Lead Counsel independently verifies Energy Drink attorneys in Great Neck by conferring with New York bar associations and conducting annual reviews to confirm that an attorney practices in their advertised practice areas and possesses a valid bar license for the appropriate jurisdictions.
Energy drinks containing large amounts of caffeine and other additives stimulate the nervous and cardiovascular systems and increase blood pressure and heart valve rates. These drinks can increase the risk of consumers who have cardiovascular disease or undiagnosed cardiovascular conditions.
Energy drinks are often labeled as dietary supplements and are not regulated by the FDA. There have been claims that the caffeine content may cause risk in some. Those who consumed energy drinks and believe they were harmed by them may be entitled to compensation. It is advisable to contact a Great Neck energy drink lawyer to determine if a valid case exists.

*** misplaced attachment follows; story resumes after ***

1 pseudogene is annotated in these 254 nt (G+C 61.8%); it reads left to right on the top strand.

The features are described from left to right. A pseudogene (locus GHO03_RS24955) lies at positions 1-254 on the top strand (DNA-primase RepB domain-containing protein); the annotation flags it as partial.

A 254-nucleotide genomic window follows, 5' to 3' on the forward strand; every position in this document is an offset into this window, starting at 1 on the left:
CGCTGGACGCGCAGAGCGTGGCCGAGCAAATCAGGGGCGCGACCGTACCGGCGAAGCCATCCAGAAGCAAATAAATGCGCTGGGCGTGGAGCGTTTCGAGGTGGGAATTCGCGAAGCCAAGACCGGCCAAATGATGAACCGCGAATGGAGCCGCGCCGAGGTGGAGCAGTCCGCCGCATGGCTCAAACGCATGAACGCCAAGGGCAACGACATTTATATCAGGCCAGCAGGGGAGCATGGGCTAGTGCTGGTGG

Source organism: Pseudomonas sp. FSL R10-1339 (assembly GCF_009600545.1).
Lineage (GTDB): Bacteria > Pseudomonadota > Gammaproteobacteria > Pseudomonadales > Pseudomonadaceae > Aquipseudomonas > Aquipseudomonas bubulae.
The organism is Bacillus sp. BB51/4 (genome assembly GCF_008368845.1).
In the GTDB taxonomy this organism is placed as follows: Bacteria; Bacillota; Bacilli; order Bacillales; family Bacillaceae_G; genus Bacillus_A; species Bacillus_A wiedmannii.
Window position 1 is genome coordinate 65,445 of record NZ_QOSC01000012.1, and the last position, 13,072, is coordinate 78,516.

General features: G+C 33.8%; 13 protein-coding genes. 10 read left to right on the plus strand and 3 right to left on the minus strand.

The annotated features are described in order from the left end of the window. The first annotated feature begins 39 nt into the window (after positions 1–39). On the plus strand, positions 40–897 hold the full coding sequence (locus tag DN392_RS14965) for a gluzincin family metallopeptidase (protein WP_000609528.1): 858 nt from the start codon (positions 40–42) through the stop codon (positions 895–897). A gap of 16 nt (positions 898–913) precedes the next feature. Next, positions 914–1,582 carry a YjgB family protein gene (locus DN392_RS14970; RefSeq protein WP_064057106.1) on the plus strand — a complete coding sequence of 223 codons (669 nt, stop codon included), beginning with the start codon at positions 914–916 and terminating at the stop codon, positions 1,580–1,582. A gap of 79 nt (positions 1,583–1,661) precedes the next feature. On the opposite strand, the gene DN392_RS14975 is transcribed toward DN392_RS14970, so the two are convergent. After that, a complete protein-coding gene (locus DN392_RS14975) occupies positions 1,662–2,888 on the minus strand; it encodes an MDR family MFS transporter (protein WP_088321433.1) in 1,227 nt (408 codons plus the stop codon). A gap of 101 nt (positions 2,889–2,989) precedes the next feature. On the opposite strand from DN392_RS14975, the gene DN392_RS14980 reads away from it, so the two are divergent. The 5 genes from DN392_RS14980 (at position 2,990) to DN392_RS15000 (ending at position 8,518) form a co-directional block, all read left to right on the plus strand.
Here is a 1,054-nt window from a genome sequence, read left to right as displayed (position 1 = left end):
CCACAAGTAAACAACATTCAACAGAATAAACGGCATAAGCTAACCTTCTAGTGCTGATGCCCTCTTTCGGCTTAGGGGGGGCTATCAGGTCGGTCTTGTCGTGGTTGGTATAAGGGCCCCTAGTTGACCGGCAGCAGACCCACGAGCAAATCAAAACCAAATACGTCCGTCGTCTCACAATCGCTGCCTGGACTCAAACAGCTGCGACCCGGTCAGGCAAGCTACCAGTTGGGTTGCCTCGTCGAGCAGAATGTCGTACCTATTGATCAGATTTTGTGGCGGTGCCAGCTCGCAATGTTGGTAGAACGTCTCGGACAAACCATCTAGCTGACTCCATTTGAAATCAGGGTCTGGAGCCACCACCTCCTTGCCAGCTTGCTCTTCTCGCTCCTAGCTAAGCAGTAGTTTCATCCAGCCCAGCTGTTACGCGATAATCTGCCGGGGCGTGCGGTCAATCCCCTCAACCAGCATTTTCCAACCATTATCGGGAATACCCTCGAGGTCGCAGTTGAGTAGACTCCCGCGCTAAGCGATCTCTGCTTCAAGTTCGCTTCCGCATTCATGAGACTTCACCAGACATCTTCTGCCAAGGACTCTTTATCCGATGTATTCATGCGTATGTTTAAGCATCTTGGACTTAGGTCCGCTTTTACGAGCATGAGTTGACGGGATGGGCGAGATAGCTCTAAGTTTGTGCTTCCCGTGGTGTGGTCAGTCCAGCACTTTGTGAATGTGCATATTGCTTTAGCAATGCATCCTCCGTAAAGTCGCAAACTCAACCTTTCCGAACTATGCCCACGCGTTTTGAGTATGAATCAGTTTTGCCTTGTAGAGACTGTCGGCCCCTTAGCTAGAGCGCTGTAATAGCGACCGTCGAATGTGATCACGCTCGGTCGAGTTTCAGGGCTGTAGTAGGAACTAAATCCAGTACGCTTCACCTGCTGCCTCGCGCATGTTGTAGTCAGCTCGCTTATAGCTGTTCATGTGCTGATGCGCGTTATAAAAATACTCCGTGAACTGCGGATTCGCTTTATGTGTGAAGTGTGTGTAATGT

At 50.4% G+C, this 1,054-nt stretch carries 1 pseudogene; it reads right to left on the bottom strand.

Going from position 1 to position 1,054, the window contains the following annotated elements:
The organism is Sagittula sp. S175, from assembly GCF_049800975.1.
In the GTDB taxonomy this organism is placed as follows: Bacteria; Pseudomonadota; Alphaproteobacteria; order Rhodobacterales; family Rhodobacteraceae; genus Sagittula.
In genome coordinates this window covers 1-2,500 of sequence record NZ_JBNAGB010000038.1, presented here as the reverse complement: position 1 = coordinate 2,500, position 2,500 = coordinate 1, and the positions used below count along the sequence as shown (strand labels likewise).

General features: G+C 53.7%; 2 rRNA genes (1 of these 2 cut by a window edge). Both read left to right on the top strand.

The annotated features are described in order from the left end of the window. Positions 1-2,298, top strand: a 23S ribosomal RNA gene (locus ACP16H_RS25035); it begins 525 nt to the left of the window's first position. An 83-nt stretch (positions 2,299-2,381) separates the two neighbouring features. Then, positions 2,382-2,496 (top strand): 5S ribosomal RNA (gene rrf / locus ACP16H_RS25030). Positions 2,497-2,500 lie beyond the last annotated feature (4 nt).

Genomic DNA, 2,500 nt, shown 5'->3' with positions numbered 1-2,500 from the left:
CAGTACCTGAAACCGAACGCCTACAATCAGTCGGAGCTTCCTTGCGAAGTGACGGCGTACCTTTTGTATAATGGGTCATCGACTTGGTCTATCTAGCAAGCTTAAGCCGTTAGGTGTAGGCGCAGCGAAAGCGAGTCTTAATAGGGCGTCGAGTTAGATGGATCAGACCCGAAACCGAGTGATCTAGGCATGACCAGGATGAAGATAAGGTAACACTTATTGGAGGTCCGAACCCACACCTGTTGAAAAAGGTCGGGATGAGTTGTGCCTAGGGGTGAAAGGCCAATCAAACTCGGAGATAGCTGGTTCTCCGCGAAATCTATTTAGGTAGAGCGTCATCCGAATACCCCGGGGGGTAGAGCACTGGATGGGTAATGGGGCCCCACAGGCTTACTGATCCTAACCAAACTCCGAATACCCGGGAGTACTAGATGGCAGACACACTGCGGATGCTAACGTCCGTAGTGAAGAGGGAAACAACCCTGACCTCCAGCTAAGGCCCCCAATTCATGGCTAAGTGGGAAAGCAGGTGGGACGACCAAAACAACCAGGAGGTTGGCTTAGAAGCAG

Specialized legal help is available for most legal issues. Each case is unique; seeking legal help is a smart first step toward understanding your legal situation and seeking the best path toward resolution for your case. An experienced lawyer understands the local laws surrounding your case and what your best legal options might be. More importantly, there are certain situations and circumstances – such as being charged with a crime – where you should always seek experienced legal help.
An attorney consultation should provide you with enough information so that you can make an informed decision on whether to proceed with legal help.
Pro se – This Latin term refers to representing yourself in court instead of hiring professional legal counsel. Pro se representation can occur in either criminal or civil cases.
Statute – Refers to a law created by a legislative body. For example, the laws enacted by Congress are statutes.
Subject matter jurisdiction – Requirement that a particular court have authority to hear the claim based on the specific type of issue brought to the court. For example, the U.S. Bankruptcy Court only has subject matter jurisdiction over bankruptcy filings, therefore it does not have the authority to render binding judgment over other types of cases, such as divorce.